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Driving On the Wrong Side of the Road

On which side of the road do you drive? Depends if you're a Brit or an American.

If we go back far enough, some two thousand years ago, to the time when the Romans occupied Britain, we'll find a clue about driving habits back then. Archaeologists have unearthed a well-preserved track leading to a Roman quarry near Swindon, England. The ruts in the road on one side are much deeper than those on the other side, as would be the case if their carts were going IN empty and coming OUT with heavy materials such as stones. The ruts suggest that, at least in Swindon, the Romans drove on the left.

In fact, some believe that ancient travelers on horseback rode, for the most part, on the left side. Why? Because since most people are right-handed, horsemen would be able to hold their reins with their left hand and keep their right hand free - to offer in friendly greeting to a passing rider or to defend themselves with a sword if that need arose.

A Change to the Right

In the late 1700's, a shift from left to right occurred in the United States, when teamsters started using large cargo wagons pulled by several pairs of horses. Since these wagons had no driver's seat, the driver sat on the left rear horse holding his whip with his right hand. Seated on the left, the driver naturally preferred that other wagons pass him on the left so that he could be sure to keep clear of the wheels of any oncoming traffic. That was accomplished by driving on the right side.

The English, however, kept to the standard of left side driving. They had smaller wagons and the driver sat on the wagon, not on the horses as in the States, usually on the right side of the front seat. From there he could easily use his long whip in his right hand without entangling it in any cargo packed behind him. In that position, on the right side of the wagon, the driver could judge the safety margin of passing traffic by keeping to the left side.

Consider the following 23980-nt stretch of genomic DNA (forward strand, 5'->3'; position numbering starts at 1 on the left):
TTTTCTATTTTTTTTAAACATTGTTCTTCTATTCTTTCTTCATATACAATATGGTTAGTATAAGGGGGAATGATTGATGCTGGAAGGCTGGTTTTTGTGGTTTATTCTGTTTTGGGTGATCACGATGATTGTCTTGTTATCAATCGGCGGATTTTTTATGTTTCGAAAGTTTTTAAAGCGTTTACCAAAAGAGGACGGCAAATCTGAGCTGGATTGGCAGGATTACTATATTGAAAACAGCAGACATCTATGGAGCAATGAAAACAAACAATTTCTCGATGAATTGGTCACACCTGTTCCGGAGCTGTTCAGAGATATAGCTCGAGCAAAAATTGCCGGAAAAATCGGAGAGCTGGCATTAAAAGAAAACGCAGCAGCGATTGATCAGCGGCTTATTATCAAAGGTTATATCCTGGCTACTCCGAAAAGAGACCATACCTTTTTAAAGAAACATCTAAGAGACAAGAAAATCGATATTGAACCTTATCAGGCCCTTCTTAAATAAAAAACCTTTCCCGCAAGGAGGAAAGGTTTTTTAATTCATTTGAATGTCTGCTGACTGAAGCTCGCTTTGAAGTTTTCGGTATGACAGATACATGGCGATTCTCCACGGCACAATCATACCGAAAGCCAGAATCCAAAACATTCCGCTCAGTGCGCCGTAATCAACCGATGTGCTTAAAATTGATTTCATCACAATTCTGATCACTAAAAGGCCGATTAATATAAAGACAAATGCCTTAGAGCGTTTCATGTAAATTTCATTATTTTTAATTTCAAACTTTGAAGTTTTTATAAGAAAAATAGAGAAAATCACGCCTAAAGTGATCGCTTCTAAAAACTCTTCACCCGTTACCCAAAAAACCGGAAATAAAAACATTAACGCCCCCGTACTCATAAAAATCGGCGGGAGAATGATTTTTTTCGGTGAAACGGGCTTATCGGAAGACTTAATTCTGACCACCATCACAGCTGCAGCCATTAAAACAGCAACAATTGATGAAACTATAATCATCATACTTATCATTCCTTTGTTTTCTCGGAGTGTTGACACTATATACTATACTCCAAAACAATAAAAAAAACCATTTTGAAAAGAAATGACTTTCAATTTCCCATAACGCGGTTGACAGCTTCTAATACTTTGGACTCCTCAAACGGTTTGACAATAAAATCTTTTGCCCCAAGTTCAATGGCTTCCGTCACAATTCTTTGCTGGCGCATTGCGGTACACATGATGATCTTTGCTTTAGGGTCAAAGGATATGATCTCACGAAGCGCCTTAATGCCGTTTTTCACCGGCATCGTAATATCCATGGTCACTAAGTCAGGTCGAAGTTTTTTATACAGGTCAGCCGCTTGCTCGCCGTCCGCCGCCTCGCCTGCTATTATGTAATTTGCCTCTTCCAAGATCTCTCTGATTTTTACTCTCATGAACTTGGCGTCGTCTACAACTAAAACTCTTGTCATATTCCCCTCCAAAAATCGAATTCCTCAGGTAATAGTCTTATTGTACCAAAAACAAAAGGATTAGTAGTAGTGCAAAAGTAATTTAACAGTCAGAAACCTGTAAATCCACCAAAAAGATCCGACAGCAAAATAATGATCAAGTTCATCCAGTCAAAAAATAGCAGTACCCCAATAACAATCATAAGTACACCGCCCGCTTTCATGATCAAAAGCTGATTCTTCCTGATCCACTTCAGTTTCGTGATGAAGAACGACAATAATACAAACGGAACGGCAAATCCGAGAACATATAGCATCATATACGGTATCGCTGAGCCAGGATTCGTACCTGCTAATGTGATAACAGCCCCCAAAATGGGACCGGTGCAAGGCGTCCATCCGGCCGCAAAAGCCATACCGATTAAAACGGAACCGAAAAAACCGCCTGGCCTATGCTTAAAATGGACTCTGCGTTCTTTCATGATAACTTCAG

Countries that became part of the British Empire adopted the keep-left rule too, although there were some exceptions such as Canada which eventually changed from left to right to accommodate easier facilitation of border crossings to and from the United States.

Political events in France had a large effect on citizens' driving habits. Before the Revolution of 1789, the aristocracy drove their carriages along the left side of the roads, forcing the peasants to move to the opposite side. But once the Revolution started, these nobles desperately tried to hide their identity by walking (or occasionally riding) on the right side like other peasants.

By 1794 the French government had introduced a keep-right rule in Paris, which later spread to other regions Napoleon I conquered throughout much of continental Europe. It's no wonder Napoleon favored keep-right driving, as he was left-handed and his armies had to march on the right so he could keep his sword arm between him and any who dared approach him aggressively.

In Europe, countries that resisted Napoleon kept to the left and eventually Russia and Portugal made the switch from left to the right early in the 20th century. Austria and Czechoslovakia changed also when occupied by Nazi Germany at the end of the 1930's, and Hungary followed suit. Today just four European countries still drive on the left side including Britain, Ireland, Cyprus and Malta. Japan also drives on the left, though never considered a British colony.

Submitted by:

Reggie Andersen

Reggie Andersen is a prolific writer, author and speaker. And he loves anything having to do with autos, from buying ,selling, trading, or refinancing. See: http://www.auto-loan-resource.net and http://www.auto-detailing.org.





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